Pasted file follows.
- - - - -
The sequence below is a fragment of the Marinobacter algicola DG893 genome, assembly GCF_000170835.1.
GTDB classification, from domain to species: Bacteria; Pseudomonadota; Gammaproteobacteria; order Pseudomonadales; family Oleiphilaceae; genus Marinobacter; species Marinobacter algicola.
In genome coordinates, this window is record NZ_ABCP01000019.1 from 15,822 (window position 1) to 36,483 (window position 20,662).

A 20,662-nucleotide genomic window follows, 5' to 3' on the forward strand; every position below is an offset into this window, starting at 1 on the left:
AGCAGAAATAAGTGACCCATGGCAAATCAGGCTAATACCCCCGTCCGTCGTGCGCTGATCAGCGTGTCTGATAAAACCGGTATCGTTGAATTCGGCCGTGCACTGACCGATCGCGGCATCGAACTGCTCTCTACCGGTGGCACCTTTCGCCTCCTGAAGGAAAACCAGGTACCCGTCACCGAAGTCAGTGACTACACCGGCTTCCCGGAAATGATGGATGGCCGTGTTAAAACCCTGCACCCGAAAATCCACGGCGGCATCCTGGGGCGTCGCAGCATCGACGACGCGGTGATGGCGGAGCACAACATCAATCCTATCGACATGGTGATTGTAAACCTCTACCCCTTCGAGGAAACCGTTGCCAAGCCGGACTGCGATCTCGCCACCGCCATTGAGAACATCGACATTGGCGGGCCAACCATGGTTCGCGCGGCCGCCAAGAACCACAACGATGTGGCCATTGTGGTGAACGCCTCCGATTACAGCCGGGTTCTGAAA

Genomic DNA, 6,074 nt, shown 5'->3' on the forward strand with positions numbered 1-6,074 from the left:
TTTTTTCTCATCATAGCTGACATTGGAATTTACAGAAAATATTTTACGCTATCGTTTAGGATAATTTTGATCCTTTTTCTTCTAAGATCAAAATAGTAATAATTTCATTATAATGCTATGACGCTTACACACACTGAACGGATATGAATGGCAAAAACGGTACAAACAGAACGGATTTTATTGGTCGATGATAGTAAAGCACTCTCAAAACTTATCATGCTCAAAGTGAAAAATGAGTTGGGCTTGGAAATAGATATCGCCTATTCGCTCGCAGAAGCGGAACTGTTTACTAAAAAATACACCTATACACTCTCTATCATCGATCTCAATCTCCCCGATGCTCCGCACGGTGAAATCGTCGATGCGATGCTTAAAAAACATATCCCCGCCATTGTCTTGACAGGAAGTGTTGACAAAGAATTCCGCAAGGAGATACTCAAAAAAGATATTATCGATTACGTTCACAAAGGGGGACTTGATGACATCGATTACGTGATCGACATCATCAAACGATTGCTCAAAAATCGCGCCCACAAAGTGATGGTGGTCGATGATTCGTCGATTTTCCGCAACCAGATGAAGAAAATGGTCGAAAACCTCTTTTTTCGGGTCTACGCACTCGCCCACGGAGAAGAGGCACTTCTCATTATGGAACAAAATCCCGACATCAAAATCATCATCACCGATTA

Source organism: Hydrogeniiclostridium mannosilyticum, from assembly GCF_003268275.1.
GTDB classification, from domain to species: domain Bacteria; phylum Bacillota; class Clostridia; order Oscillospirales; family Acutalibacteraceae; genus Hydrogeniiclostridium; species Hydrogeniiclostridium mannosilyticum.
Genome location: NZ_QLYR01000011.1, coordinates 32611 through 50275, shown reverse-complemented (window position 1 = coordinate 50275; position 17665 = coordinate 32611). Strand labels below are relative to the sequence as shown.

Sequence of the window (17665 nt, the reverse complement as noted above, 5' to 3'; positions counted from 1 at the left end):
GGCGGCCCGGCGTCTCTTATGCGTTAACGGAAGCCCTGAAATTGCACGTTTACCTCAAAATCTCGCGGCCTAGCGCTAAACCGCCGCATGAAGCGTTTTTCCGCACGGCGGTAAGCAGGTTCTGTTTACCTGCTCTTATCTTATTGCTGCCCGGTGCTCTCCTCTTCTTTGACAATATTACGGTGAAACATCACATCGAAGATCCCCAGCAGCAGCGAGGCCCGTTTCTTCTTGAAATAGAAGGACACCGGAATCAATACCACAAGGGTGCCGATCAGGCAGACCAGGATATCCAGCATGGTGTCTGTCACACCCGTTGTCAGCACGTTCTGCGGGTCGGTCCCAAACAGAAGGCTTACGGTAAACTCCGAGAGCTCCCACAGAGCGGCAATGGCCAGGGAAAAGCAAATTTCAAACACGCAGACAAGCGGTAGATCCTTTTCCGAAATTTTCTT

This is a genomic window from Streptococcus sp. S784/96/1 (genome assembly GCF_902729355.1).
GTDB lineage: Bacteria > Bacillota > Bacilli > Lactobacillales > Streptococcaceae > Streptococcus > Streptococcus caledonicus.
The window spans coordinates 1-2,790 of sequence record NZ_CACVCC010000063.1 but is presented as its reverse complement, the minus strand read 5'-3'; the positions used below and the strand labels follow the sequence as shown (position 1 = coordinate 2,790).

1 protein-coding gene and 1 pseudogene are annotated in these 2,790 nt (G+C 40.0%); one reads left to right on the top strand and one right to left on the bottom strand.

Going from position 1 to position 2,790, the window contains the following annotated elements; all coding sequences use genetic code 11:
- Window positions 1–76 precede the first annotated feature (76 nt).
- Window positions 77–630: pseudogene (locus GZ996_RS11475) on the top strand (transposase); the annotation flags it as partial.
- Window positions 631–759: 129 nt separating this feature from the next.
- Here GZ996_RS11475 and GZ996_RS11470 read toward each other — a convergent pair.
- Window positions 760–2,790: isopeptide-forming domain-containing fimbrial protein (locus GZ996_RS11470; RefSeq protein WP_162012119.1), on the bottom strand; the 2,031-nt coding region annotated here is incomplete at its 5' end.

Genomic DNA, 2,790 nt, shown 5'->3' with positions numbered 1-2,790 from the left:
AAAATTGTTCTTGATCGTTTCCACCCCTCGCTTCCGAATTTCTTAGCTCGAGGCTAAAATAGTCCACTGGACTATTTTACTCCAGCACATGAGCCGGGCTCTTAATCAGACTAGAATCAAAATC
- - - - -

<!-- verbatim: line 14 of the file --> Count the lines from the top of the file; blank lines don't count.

GTDB lineage: Bacteria > Bacillota > Bacilli > Lactobacillales > Streptococcaceae > Streptococcus > Streptococcus caledonicus.